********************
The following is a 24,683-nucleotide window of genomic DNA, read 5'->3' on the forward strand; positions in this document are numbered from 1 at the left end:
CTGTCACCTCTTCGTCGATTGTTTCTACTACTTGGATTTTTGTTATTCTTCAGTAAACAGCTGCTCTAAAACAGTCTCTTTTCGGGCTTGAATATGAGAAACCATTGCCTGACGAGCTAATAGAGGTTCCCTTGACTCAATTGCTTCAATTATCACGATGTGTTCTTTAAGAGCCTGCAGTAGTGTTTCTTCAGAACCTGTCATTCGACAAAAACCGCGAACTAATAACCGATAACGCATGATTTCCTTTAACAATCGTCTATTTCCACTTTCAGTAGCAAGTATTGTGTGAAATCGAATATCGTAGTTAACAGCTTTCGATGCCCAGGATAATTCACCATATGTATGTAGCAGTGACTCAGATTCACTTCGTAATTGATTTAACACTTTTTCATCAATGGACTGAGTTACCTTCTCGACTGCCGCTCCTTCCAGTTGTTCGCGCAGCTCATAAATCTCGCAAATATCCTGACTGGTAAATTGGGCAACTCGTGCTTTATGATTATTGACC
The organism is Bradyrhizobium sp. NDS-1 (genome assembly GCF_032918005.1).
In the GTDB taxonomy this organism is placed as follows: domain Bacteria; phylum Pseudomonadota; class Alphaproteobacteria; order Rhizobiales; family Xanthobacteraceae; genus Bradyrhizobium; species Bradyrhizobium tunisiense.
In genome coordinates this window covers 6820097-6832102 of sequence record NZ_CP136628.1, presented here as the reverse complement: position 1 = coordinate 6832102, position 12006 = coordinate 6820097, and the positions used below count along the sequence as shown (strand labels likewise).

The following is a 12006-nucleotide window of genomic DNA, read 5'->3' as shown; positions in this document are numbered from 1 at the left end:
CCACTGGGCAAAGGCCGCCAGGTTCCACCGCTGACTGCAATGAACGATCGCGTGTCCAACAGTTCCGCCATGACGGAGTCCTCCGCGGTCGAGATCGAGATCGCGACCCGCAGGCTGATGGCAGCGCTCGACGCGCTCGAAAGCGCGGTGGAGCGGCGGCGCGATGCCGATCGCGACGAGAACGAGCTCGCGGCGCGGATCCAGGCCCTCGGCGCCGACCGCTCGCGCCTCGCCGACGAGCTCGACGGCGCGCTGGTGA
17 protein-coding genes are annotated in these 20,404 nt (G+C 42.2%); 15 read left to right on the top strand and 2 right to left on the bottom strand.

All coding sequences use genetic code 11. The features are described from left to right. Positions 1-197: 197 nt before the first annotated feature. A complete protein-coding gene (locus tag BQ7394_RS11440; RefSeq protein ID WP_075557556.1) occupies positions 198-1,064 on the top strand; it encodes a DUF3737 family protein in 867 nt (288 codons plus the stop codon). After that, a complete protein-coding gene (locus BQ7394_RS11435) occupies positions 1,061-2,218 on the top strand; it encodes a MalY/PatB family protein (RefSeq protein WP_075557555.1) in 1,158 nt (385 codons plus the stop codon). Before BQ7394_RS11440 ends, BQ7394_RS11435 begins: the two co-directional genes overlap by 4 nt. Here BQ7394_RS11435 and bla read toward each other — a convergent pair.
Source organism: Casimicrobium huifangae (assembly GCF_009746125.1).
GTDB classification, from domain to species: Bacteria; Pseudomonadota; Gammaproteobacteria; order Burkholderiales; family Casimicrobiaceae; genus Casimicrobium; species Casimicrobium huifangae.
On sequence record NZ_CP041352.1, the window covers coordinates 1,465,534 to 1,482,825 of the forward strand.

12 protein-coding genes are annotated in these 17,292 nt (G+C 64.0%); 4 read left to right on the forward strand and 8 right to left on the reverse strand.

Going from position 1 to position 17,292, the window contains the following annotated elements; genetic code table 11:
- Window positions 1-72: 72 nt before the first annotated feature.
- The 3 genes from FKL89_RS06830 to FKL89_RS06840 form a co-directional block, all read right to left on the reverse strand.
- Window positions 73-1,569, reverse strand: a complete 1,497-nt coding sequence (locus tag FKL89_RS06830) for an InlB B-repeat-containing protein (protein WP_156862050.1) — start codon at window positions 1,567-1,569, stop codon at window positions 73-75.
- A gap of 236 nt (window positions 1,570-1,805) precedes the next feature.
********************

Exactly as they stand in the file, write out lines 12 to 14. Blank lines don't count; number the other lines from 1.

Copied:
On sequence record NZ_CP041352.1, the window covers coordinates 1,465,534 to 1,482,825 of the forward strand.

12 protein-coding genes are annotated in these 17,292 nt (G+C 64.0%); 4 read left to right on the forward strand and 8 right to left on the reverse strand.

Going from position 1 to position 17,292, the window contains the following annotated elements; genetic code table 11: